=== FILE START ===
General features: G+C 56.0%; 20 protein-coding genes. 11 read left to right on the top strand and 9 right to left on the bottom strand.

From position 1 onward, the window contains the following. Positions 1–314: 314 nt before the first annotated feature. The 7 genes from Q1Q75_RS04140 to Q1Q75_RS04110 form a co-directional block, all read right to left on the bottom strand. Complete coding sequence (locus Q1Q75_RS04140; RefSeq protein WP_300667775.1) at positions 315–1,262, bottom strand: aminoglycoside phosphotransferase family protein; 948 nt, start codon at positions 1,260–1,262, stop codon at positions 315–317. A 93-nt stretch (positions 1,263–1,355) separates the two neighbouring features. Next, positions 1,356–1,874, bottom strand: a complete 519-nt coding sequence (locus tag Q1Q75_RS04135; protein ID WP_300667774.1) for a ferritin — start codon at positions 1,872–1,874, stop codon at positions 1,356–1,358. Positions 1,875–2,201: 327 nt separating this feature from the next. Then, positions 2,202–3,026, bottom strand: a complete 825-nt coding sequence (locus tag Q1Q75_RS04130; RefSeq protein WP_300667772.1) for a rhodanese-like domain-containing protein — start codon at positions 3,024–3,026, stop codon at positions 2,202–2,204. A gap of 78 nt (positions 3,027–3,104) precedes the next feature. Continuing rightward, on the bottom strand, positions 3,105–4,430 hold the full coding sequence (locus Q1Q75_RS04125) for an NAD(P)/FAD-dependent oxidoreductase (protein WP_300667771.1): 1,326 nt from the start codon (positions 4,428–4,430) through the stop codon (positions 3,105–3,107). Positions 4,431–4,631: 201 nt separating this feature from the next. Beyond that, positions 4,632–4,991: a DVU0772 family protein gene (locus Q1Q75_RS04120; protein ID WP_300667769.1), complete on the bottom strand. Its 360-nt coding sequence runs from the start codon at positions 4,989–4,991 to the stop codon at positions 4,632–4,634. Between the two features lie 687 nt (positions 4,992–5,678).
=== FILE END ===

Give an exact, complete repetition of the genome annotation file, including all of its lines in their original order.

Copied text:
General features: G+C 56.0%; 20 protein-coding genes. 11 read left to right on the top strand and 9 right to left on the bottom strand.

From position 1 onward, the window contains the following. Positions 1–314: 314 nt before the first annotated feature. The 7 genes from Q1Q75_RS04140 to Q1Q75_RS04110 form a co-directional block, all read right to left on the bottom strand. Complete coding sequence (locus Q1Q75_RS04140; RefSeq protein WP_300667775.1) at positions 315–1,262, bottom strand: aminoglycoside phosphotransferase family protein; 948 nt, start codon at positions 1,260–1,262, stop codon at positions 315–317. A 93-nt stretch (positions 1,263–1,355) separates the two neighbouring features. Next, positions 1,356–1,874, bottom strand: a complete 519-nt coding sequence (locus tag Q1Q75_RS04135; protein ID WP_300667774.1) for a ferritin — start codon at positions 1,872–1,874, stop codon at positions 1,356–1,358. Positions 1,875–2,201: 327 nt separating this feature from the next. Then, positions 2,202–3,026, bottom strand: a complete 825-nt coding sequence (locus tag Q1Q75_RS04130; RefSeq protein WP_300667772.1) for a rhodanese-like domain-containing protein — start codon at positions 3,024–3,026, stop codon at positions 2,202–2,204. A gap of 78 nt (positions 3,027–3,104) precedes the next feature. Continuing rightward, on the bottom strand, positions 3,105–4,430 hold the full coding sequence (locus Q1Q75_RS04125) for an NAD(P)/FAD-dependent oxidoreductase (protein WP_300667771.1): 1,326 nt from the start codon (positions 4,428–4,430) through the stop codon (positions 3,105–3,107). Positions 4,431–4,631: 201 nt separating this feature from the next. Beyond that, positions 4,632–4,991: a DVU0772 family protein gene (locus Q1Q75_RS04120; protein ID WP_300667769.1), complete on the bottom strand. Its 360-nt coding sequence runs from the start codon at positions 4,989–4,991 to the stop codon at positions 4,632–4,634. Between the two features lie 687 nt (positions 4,992–5,678).